16 states want the Supreme Court to okay anti-trans workplace discrimination

The US Supreme Court
The US Supreme Court Photo: Shutterstock

In a move that puts them in league with former Alabama Judge Roy Moore and a leading anti-marriage religious right group, sixteen states have asked the Supreme Court to reaffirm the right of employers to fire you if you are transgender.

At issue is the case of a Michigan funeral home chain that fired one of its funeral home directors after she told them she was transitioning. The employee, Aimee Stephens, sued R.G. and G.R. Harris Funeral Homes on the grounds that her dismissal was sex discrimination under federal Title VII law, which prohibits gender discrimination. (There is no employment protection in Michigan for LGBTQ people.)

At the time she filed her suit, Stephens had the full force of the Obama administration’s Equal Employment Opportunity Commission (EEOC) behind her. Still, the first judge in the case ruled that the funeral home’s religious liberty rights superceded Stephens’. However, earlier this year, a federal district court reconsidered the case and ruled in Stephens’ favor.

Which flipped out the religious right. Hence, the push to get the Supreme Court to consider the case so that the justices (with an assist from nominee Brett Kavanaugh) can enshrine discrimination.

The states, who are joined in the friend-of-the-court brief by Maine Gov. Paul LePage, Kentucky Gov. Matt Bevin and Mississippi Gov. Phil Bryant, argue that the Title VII law doesn’t apply because at the time it was drafted in 1964 “sex” “referred to physiological distinctions between females and males, particularly with respect to their reproductive functions.”

In essence, the law is frozen in time and without explict updates to include gender identity, it can’t be interpreted to protect transgender employees.

It’s no surprise that the states in the lawsuit are all Republican-controlled. It’s also no surprise that the states are joining some of the most viciously anti-LGBTQ legal groups in their quest to enable discrimination legally.

Among the others filing briefs in the case is the Alliance Defending Freedom (ADF), which has been designated a hate group by the Southern Poverty Law Center. That doesn’t mean ADF isn’t effective.

It represented the Colorado baker in the Masterpiece Cakeshop ruling. In that case, the Supreme Court issued a narrow ruling in favor of the baker’s religious liberty rights, largely because retiring Justice Anthony Kennedy limited the scope of the ruling.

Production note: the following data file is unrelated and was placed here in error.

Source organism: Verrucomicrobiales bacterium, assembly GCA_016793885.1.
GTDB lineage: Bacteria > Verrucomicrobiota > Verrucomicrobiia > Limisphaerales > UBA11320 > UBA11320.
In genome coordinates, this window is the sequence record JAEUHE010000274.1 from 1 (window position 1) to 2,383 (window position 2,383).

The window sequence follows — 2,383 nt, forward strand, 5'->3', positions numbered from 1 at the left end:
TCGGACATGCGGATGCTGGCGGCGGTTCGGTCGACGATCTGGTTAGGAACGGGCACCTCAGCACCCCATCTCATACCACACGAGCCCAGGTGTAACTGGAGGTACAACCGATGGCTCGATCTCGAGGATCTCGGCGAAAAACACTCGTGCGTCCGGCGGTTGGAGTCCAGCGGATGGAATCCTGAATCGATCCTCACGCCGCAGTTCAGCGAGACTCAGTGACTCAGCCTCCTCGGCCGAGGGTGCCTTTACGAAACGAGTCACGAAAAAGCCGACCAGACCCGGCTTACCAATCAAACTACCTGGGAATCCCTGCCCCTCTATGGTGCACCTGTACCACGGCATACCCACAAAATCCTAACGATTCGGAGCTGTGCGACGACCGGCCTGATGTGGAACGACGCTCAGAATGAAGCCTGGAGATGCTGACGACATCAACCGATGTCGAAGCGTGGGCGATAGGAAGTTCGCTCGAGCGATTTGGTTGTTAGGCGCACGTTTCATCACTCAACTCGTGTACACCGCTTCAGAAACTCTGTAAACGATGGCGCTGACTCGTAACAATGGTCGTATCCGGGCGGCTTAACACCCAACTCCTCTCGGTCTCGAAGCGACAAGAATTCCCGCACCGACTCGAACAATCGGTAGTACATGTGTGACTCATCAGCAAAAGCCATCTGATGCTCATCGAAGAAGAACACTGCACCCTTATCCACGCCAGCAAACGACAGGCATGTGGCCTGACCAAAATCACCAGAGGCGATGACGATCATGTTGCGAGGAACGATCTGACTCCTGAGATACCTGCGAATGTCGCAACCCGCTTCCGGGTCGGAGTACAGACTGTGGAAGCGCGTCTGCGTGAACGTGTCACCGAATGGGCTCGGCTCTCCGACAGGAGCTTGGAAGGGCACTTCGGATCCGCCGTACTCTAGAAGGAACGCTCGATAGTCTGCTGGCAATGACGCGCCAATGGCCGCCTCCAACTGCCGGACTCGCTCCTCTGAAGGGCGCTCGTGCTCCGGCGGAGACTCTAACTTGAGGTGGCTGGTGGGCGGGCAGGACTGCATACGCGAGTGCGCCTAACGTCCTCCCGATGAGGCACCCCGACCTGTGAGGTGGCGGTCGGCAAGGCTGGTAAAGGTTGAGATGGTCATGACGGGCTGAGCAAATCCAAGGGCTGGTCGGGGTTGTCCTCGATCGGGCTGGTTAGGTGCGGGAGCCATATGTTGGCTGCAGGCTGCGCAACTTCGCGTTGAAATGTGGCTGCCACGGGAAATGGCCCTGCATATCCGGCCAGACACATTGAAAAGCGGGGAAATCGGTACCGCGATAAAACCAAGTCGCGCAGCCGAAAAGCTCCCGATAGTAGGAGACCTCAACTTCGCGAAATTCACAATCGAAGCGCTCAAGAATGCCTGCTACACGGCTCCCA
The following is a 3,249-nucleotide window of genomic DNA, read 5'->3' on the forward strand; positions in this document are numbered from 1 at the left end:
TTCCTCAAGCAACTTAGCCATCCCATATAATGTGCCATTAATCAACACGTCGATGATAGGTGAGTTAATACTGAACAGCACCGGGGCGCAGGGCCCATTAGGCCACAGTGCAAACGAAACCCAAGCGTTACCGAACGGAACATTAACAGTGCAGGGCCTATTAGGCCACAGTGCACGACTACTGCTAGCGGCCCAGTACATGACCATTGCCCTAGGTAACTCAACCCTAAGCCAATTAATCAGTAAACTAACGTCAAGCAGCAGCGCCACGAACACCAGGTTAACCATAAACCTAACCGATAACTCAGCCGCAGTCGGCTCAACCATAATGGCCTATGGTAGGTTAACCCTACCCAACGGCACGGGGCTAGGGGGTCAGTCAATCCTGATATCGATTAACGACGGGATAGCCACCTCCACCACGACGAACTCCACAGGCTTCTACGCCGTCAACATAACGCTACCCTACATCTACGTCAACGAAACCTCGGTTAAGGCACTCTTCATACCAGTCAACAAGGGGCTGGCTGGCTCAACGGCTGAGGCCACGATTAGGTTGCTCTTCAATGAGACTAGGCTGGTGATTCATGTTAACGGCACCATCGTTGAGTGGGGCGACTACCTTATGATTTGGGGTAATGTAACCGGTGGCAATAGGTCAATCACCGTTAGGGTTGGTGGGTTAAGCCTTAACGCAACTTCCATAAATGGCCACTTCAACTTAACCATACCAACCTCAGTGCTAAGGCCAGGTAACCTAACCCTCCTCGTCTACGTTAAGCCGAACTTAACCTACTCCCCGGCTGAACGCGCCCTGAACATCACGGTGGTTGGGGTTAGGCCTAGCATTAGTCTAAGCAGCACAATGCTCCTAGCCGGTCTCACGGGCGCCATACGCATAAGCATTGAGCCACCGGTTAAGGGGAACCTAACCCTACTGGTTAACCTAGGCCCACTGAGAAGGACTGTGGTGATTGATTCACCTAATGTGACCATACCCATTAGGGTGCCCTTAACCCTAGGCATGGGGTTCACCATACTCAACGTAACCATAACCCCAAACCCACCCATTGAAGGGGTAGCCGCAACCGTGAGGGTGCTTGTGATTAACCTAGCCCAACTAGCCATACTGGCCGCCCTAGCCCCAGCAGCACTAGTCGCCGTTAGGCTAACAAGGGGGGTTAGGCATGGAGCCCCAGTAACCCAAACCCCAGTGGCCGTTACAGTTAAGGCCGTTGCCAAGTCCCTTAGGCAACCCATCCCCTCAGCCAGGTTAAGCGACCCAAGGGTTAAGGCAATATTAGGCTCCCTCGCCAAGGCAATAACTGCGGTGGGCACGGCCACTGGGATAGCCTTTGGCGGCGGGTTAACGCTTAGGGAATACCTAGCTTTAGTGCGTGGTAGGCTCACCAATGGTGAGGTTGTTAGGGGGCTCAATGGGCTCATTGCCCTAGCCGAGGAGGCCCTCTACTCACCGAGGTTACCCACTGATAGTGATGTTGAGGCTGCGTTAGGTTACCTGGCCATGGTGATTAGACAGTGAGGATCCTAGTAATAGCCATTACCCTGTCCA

And then there’s the Foundation for Moral Law, which is the legal group founded by twice-removed Alabama Supreme Court Judge Roy Moore. Moore, still smarting from the loss of his Senate race last year amid accusations of pedophilia, has relied upon the Foundation for a regular salary and the promotion of his political career. 

The Foundation says the case is about “crossdressing” and warns of terrible consequences that will follow if Stephens’ victory isn’t overturned. “If the Sixth Circuit’s decision is allowed to stand, then employers will probably make everyone in their workplace respect the pronoun and bathroom preferences of the transgender employees,” Matt Clark, an attorney for the Foundation, says in a press release.

Yes, the horror of employees being respected.

It’s an open question whether the Supreme Court will take up the case. The Court only picks a handful of cases, with clear constitutional issues. On the other hand, it only requires four justices to grant a review of a lower-court decision, and the current (and soon to be future) disposition of the Court may tilt in favor of that review.

The Trump administration is in the odd situation of having different parts of the government taking different positions. The Justice Department is clearly on the side of the states and religious right groups filing the brief. By contrast, the EEOC brought the lawsuit on Stephens’ behalf.

The administration has been granted an extension for its response to the request for the Supreme Court to consider the case. It has until late September to come back with its response.

Under Jeff Sessions’ leadership, no doubt it will look an awful lot like the brief that the states just filed.

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